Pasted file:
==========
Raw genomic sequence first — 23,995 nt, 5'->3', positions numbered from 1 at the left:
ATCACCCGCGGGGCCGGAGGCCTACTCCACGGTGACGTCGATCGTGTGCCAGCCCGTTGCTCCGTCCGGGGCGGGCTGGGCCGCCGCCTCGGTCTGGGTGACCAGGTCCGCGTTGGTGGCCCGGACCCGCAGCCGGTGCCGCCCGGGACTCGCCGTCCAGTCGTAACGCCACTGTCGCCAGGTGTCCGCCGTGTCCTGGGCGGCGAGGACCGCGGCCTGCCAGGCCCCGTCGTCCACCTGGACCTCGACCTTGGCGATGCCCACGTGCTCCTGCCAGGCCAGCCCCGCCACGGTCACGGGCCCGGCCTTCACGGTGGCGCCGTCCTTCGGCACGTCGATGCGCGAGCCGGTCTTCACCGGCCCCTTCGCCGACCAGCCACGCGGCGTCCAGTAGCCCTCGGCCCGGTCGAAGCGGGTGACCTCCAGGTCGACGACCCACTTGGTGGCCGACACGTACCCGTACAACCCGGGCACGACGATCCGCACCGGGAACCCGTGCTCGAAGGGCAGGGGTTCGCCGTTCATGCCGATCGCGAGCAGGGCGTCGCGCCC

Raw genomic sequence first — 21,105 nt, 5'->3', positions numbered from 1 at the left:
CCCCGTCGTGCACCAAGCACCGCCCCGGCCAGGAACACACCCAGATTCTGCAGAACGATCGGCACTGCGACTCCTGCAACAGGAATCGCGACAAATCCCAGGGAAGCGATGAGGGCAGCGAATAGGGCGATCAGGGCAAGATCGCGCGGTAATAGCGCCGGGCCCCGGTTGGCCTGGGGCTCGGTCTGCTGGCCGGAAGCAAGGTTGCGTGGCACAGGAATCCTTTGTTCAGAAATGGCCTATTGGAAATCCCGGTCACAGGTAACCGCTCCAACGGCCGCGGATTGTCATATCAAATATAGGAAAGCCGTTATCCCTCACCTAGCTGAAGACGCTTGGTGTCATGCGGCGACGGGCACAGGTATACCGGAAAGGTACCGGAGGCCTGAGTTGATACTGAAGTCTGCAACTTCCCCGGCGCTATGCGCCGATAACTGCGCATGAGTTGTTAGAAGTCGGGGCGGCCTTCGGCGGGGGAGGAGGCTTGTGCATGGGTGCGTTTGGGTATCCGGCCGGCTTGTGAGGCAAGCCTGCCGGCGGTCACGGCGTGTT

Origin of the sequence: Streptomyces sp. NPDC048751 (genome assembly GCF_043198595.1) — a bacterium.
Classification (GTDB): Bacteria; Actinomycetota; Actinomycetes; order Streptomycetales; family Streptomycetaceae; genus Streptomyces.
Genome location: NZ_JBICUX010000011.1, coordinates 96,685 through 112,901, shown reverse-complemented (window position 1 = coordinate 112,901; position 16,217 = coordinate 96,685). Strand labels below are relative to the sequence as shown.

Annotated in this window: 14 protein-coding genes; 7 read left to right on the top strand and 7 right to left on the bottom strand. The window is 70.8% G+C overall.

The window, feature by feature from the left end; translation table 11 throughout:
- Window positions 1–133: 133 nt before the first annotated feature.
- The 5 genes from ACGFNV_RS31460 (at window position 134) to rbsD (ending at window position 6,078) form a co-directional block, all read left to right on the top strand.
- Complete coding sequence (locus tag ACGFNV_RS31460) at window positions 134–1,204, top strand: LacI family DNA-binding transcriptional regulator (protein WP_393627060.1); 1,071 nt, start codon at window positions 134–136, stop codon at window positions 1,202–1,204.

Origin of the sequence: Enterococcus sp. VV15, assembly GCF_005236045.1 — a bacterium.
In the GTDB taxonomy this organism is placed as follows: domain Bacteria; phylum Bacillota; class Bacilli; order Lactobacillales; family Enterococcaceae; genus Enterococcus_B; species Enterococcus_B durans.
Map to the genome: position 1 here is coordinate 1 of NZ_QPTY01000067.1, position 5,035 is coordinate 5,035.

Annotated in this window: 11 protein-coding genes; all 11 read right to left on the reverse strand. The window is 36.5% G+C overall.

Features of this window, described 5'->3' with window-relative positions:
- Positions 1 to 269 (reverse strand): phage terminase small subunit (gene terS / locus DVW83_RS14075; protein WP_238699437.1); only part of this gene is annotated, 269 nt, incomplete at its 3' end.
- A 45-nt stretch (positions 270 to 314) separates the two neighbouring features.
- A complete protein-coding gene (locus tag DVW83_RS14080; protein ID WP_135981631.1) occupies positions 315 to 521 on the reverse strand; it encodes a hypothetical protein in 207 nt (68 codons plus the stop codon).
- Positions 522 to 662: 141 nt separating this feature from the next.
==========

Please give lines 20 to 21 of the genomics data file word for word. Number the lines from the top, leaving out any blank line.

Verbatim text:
- A complete protein-coding gene (locus tag DVW83_RS14080; protein ID WP_135981631.1) occupies positions 315 to 521 on the reverse strand; it encodes a hypothetical protein in 207 nt (68 codons plus the stop codon).
- Positions 522 to 662: 141 nt separating this feature from the next.